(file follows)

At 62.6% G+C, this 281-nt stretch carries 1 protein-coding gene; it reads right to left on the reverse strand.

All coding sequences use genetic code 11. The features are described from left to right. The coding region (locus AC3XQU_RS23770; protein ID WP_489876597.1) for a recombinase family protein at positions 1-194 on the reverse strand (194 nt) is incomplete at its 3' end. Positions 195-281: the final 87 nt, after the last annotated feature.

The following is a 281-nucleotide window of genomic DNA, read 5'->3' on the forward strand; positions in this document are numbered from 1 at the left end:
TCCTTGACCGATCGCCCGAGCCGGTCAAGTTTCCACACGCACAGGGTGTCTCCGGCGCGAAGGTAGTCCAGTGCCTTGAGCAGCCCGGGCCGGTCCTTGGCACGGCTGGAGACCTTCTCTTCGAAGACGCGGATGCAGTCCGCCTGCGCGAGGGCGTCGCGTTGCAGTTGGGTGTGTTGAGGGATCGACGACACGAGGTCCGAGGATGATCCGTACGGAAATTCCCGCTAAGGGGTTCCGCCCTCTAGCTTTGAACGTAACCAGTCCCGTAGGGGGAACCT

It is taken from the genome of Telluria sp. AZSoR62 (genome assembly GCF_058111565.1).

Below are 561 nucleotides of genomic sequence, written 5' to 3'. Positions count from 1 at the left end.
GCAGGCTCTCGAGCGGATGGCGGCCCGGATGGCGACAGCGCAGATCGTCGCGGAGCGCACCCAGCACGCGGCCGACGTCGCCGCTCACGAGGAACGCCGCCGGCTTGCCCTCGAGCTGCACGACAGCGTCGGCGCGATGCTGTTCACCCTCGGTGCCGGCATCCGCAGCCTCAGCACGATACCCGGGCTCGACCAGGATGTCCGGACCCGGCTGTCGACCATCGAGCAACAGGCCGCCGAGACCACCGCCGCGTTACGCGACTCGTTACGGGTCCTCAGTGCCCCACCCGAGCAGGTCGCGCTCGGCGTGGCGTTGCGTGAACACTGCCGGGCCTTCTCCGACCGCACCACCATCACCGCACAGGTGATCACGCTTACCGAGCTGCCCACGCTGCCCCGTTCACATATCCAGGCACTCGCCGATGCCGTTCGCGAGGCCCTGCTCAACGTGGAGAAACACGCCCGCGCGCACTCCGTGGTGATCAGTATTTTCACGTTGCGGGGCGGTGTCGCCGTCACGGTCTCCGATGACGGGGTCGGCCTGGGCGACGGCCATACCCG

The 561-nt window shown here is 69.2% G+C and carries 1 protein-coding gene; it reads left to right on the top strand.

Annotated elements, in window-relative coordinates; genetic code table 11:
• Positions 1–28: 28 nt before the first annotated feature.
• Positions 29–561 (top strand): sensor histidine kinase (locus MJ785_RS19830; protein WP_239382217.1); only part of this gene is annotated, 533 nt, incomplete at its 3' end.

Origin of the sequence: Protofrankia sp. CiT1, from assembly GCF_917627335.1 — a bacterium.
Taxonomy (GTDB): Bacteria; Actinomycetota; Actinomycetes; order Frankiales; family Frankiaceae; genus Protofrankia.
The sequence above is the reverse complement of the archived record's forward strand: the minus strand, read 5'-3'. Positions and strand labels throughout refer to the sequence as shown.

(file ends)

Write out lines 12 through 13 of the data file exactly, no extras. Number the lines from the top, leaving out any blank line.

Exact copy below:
Origin of the sequence: Protofrankia sp. CiT1, from assembly GCF_917627335.1 — a bacterium.
Taxonomy (GTDB): Bacteria; Actinomycetota; Actinomycetes; order Frankiales; family Frankiaceae; genus Protofrankia.